Volvo Sensus

Volvo's new entertainment and nav system is light years ahead of what preceded it, but it still lags behind the best that the Germans have to offer.


7.7
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4.5
User Rating

About The Author

CNET Editor

Derek loves nothing more than punching a remote location into a GPS, queuing up some music and heading out on a long drive, so it's a good thing he's in charge of CNET Australia's Car Tech channel.


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Operating previous Volvo entertainment and navigation systems was akin to performing open heart surgery at the bottom of the ocean with one arm tied behind your back. The new Sensus system thankfully saves us from having to make any more tortured analogies.

Currently available on the S60 and the V60, Sensus will be rolled out across other models in Volvo's range as they're refreshed and updated.

As one would expect, specifics for the Sensus system vary depending on the car's specifications. For example, the video playback and navigation features described below are only available on models equipped with a 7-inch high-res screen. A 5-inch screen is standard on the S60/V60, while the 7-inch screen is standard on the T6, and is an AU$1425 or AU$2400 option throughout the rest of the S60/V60 range.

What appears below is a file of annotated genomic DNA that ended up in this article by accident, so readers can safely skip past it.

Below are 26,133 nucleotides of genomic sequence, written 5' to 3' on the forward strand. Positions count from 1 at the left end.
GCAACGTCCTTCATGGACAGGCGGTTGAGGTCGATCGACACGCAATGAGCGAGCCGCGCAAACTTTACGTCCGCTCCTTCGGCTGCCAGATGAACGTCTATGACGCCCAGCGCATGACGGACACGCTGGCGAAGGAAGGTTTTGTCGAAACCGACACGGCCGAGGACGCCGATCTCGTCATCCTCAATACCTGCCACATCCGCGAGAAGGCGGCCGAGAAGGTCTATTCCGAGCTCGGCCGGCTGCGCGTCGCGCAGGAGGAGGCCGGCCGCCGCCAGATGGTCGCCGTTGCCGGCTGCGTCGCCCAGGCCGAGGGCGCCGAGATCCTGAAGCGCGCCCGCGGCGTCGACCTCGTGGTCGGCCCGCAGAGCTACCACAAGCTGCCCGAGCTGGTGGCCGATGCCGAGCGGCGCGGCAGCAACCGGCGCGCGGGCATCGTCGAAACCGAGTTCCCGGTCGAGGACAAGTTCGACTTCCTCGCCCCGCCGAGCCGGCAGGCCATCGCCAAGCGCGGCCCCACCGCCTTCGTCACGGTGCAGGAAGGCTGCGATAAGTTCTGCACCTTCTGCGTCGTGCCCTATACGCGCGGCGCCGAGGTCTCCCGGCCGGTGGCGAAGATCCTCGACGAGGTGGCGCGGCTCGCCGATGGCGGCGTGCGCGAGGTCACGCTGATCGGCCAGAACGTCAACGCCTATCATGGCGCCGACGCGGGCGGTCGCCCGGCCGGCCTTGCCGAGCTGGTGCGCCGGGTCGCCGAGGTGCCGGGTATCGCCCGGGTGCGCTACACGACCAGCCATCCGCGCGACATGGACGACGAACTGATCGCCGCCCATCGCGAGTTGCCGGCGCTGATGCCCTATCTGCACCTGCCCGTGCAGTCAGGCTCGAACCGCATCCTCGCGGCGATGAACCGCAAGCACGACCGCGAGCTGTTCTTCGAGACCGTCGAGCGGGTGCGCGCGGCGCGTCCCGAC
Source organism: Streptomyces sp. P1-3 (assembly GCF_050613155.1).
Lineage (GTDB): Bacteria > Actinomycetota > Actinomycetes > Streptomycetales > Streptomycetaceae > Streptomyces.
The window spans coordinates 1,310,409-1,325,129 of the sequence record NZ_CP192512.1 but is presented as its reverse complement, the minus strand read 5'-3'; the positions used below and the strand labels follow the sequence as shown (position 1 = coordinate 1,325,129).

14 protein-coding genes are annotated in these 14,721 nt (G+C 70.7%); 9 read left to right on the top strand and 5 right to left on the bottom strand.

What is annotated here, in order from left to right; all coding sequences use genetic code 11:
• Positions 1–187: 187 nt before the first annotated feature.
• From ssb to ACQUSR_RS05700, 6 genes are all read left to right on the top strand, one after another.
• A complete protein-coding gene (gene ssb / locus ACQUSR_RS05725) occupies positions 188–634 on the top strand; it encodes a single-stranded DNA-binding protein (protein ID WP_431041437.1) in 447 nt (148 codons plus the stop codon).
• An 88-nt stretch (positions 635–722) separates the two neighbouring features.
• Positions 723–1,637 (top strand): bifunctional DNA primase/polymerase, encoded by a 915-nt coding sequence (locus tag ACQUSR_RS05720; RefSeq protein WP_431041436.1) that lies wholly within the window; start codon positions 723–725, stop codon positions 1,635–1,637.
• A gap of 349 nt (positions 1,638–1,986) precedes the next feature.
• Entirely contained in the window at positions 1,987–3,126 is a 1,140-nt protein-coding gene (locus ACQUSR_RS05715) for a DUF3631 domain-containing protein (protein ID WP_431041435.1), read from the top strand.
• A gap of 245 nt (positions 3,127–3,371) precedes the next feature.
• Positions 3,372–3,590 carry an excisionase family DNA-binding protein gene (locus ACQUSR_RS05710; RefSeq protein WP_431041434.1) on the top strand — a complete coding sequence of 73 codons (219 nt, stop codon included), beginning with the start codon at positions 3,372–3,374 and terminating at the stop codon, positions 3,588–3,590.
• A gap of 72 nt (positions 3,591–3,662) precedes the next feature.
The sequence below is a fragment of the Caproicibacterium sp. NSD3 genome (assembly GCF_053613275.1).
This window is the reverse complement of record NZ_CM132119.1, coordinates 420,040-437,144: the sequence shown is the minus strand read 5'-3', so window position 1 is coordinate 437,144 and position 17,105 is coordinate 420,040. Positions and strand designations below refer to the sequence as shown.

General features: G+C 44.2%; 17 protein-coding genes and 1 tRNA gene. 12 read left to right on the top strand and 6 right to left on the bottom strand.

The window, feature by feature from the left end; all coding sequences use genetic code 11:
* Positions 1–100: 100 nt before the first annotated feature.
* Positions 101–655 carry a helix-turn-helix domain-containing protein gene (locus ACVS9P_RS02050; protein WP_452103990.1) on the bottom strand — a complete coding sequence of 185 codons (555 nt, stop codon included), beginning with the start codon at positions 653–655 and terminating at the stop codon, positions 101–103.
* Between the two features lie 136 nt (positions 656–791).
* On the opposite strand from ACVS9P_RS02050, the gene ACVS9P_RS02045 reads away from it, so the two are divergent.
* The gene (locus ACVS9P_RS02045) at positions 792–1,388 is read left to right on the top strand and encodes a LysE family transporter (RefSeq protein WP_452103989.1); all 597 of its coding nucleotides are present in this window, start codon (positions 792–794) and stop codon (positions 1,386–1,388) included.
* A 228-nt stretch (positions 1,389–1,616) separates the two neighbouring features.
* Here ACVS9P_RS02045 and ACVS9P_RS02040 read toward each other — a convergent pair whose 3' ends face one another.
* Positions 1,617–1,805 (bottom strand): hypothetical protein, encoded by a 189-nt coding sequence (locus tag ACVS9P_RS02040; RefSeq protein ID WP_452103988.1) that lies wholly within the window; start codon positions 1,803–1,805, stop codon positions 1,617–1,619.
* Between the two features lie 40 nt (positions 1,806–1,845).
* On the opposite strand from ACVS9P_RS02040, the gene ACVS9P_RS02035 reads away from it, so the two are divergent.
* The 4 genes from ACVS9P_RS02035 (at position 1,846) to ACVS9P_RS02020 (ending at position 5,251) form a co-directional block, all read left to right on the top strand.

This review is based on our time with the system on the Volvo S60 T6.

Interface

The top shelf S60 T6 comes fitted with a high-resolution 7-inch screen high on a dashboard recess. The menu system can be operated by either a knob on the right of the dashboard or controls on the steering wheel's right spoke.

Using the knob is compromised by its uncomfortable position midway up the dash on the right, and it's all too easy to confuse the OK/Menu and Exit buttons located in the centre of the dial. We found the scroll wheel and series of buttons on the steering wheel much more convenient to use, but as there's neither a home menu nor a Mode button, switching between inputs and functions requires a stab at the Nav, Radio, Media, Tel, My Car and Cam buttons on the dash.

The menu design is pleasingly modern, and for the most part is logically laid out. There are, however, a few features that aren't completely intuitive.